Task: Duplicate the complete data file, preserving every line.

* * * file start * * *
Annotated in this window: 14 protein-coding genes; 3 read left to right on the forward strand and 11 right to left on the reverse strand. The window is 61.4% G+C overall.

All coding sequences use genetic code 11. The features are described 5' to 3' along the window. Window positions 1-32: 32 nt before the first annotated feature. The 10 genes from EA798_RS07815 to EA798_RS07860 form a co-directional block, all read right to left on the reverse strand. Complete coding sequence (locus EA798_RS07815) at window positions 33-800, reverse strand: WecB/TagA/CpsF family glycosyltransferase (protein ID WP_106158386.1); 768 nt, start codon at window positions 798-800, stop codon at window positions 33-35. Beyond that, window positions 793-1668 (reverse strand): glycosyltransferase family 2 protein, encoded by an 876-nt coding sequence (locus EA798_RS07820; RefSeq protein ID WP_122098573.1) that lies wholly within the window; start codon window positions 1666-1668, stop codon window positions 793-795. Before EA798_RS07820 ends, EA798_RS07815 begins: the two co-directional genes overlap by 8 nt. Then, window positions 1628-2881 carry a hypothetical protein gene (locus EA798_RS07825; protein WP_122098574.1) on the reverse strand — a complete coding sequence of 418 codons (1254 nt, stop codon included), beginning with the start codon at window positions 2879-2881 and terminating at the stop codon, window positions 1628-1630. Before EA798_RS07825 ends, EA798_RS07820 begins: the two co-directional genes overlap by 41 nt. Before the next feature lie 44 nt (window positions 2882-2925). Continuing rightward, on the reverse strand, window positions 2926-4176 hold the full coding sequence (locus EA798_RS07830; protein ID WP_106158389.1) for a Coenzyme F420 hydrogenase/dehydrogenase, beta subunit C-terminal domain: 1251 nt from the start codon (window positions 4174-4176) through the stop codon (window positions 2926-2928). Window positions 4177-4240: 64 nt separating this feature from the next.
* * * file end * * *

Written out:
Annotated in this window: 14 protein-coding genes; 3 read left to right on the forward strand and 11 right to left on the reverse strand. The window is 61.4% G+C overall.

All coding sequences use genetic code 11. The features are described 5' to 3' along the window. Window positions 1-32: 32 nt before the first annotated feature. The 10 genes from EA798_RS07815 to EA798_RS07860 form a co-directional block, all read right to left on the reverse strand. Complete coding sequence (locus EA798_RS07815) at window positions 33-800, reverse strand: WecB/TagA/CpsF family glycosyltransferase (protein ID WP_106158386.1); 768 nt, start codon at window positions 798-800, stop codon at window positions 33-35. Beyond that, window positions 793-1668 (reverse strand): glycosyltransferase family 2 protein, encoded by an 876-nt coding sequence (locus EA798_RS07820; RefSeq protein ID WP_122098573.1) that lies wholly within the window; start codon window positions 1666-1668, stop codon window positions 793-795. Before EA798_RS07820 ends, EA798_RS07815 begins: the two co-directional genes overlap by 8 nt. Then, window positions 1628-2881 carry a hypothetical protein gene (locus EA798_RS07825; protein WP_122098574.1) on the reverse strand — a complete coding sequence of 418 codons (1254 nt, stop codon included), beginning with the start codon at window positions 2879-2881 and terminating at the stop codon, window positions 1628-1630. Before EA798_RS07825 ends, EA798_RS07820 begins: the two co-directional genes overlap by 41 nt. Before the next feature lie 44 nt (window positions 2882-2925). Continuing rightward, on the reverse strand, window positions 2926-4176 hold the full coding sequence (locus EA798_RS07830; protein ID WP_106158389.1) for a Coenzyme F420 hydrogenase/dehydrogenase, beta subunit C-terminal domain: 1251 nt from the start codon (window positions 4174-4176) through the stop codon (window positions 2926-2928). Window positions 4177-4240: 64 nt separating this feature from the next.